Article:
The Elephant and the Dragon: The Rise of India and China and What It Means for All of Us

The Elephant and the Dragon: The Rise of India and China and What It Means for All of Us

3.4 7
by Robyn Meredith
     
 

ISBN-10: 0393062368

ISBN-13: 9780393062366

Pub. Date: 07/16/2007

Publisher: Norton, W. W. & Company, Inc.

A compelling look at the major changes in store as America faces increasing competition from two emerging Asian giants.  See more details below

Overview

A compelling look at the major changes in store as America faces increasing competition from two emerging Asian giants.

Product Details

ISBN-13:
9780393062366
Publisher:
Norton, W. W. & Company, Inc.
Publication date:
07/16/2007
Pages:
384
Sales rank:
949,235
Product dimensions:
6.50(w) x 9.60(h) x 1.00(d)

Table of Contents


Introduction: Tectonic Economics     9
Where Mao Meets the Middle Class     15
From the Spinning Wheel to the Fiber-Optic Wire     38
Made by America in China     58
The Internet's Spice Route     76
The Disassembly Line     97
India's Cultural Revolution     117
Revolution by Dinner Party     138
Geopolitics Mixed with Oil and Water     159
A Catalyst for Competitiveness     188
Afterword     214
Acknowledgments     217
Notes     219
Index     237

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The Elephant and the Dragon: The Rise of India and China and What It Means for All of Us 3.4 out of 5 based on 0 ratings. 7 reviews.
Anonymous More than 1 year ago
Anonymous More than 1 year ago
Brien_Convery More than 1 year ago
The IBM Competitive Edge Book Club, open to all Sales, Marketing, and Communication professionals at IBM, voted and selected "The Elephant and The Dragon" as the Q3 2009 book selection. Overall feedback from the members was great. In the feedback from the members, we ask them the question - "What will you do differently in your job since your study of this book?" Some of the replies directly from the members included: - "This book gave me great insight into how to position and sell IBM's capabilities to utilize global resources. Robyn's knowledge of India and China really made an impact." - "This book provided some additional understanding into the economic and cultural status in both countries, which will be helpful in determining future strategies in them." - "Having a greater understanding of the two cultures will alter my behavior when dealing with people from India and China." - "Approach growth markets with keener business acumen." - "One comment made by the author has stuck with me since this call, and reminds me to think more carefully about how & why people react to situations, both at work and at home. The quote from the author was 'where you stand depends on where you sit' Very relevant!" Thank you Robyn Meredith for being apart of the IBM Competitive Edge Book Club experience and for bringing "light" to the transformation of China and India that is refreshing, understandable, comprehensive, and timely. Best Regards, Brien Convery IBM Global Workforce Partner and Competitive Edge Book Club Leader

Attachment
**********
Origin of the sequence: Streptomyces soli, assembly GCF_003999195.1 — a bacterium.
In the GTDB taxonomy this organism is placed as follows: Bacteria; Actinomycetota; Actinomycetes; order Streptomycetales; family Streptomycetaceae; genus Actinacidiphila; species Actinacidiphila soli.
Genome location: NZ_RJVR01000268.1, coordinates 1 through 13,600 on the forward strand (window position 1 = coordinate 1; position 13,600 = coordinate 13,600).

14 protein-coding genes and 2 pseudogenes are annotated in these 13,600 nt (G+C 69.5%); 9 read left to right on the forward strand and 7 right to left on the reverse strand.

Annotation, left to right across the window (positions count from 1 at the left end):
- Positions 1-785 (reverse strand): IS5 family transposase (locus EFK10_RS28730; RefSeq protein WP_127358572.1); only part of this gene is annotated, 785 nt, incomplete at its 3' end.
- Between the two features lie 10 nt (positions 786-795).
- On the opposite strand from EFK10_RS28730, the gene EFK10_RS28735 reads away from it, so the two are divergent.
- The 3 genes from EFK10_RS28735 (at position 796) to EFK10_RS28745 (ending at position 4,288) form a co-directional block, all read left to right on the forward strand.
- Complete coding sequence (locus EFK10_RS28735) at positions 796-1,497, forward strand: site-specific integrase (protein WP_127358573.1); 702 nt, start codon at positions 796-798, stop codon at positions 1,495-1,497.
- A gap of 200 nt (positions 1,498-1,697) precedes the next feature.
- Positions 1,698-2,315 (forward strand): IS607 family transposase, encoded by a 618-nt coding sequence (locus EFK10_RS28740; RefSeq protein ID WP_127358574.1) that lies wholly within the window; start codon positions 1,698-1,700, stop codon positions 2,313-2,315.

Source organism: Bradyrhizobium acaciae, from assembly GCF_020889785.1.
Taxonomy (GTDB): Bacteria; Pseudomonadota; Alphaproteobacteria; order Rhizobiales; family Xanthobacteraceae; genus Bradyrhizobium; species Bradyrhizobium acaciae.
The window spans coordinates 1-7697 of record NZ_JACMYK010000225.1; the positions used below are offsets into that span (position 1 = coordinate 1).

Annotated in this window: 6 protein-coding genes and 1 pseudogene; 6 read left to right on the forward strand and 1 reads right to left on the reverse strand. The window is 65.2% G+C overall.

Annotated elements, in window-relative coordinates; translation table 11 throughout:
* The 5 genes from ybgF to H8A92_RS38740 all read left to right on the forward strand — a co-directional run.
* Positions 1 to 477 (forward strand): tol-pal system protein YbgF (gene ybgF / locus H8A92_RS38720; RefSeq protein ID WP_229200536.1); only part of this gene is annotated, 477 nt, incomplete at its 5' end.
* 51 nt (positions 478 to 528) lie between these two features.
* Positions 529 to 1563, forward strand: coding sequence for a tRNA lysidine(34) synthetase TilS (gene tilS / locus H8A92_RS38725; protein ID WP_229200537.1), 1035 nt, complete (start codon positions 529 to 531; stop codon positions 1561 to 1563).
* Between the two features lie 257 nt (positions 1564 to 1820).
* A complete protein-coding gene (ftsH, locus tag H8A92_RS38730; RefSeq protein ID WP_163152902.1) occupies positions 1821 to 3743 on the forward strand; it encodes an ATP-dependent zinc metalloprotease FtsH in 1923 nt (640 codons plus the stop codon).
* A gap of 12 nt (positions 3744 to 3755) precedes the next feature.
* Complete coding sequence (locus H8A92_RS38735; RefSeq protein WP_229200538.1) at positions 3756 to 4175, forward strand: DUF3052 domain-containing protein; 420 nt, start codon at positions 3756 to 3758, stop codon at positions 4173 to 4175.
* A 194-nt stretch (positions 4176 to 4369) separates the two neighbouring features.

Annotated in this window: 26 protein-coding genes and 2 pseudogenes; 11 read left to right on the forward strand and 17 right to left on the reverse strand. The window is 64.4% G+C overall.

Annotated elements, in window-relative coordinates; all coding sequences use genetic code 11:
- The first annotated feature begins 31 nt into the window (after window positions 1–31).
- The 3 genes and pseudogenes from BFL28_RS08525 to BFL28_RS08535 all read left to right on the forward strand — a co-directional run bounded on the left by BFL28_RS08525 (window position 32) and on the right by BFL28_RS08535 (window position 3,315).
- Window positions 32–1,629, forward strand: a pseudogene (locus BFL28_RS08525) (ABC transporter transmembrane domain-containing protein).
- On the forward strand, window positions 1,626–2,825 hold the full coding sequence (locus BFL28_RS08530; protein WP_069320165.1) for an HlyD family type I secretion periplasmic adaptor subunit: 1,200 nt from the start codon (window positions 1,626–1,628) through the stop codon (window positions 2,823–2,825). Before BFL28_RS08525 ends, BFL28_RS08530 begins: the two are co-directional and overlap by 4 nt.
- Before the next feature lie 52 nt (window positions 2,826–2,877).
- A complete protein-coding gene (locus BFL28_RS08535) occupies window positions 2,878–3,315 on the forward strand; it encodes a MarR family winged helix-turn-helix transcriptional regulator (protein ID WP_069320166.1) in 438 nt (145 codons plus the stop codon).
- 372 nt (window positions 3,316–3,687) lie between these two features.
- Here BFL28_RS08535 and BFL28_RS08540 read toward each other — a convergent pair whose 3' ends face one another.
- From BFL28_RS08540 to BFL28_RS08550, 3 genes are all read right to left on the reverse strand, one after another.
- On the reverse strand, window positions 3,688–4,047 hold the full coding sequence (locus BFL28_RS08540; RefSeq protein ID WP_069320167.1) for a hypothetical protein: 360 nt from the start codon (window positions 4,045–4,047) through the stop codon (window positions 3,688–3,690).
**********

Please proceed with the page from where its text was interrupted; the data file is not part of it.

Anonymous More than 1 year ago
Anonymous More than 1 year ago
Guest More than 1 year ago
Good journalistic presentation on a hot topic. Full of concrete observations based on some personal experience. On the issue side, it is somewhat weak, though it is still a good read.
Guest More than 1 year ago
Robyn Meredith is an excellent observer on the changes taking place in China and India. However, her opinion that this will not affect American economy is short sighted. The book is recommended so that readers will understand what is happening in the globalization and draw their own conclusion about the long term trends and how it would affect them and their children and whether they should send their children to study computer science and engineering since those jobs will be in India and China. For example, the undergraduate enrollment for engineering in USA is down while we are importing engineering talents from abroad. Long term trend is , we are losing our engineering talents that would produce high value products for export. When engineers are in short supply, who will design and build roads, bridges, cars, and all the high tech products? On the otherhand, everyone is recommending we should send our kids to study face time jobs like lawyers, policeman, nurses etc. There will be no one to fix the technology that we would import.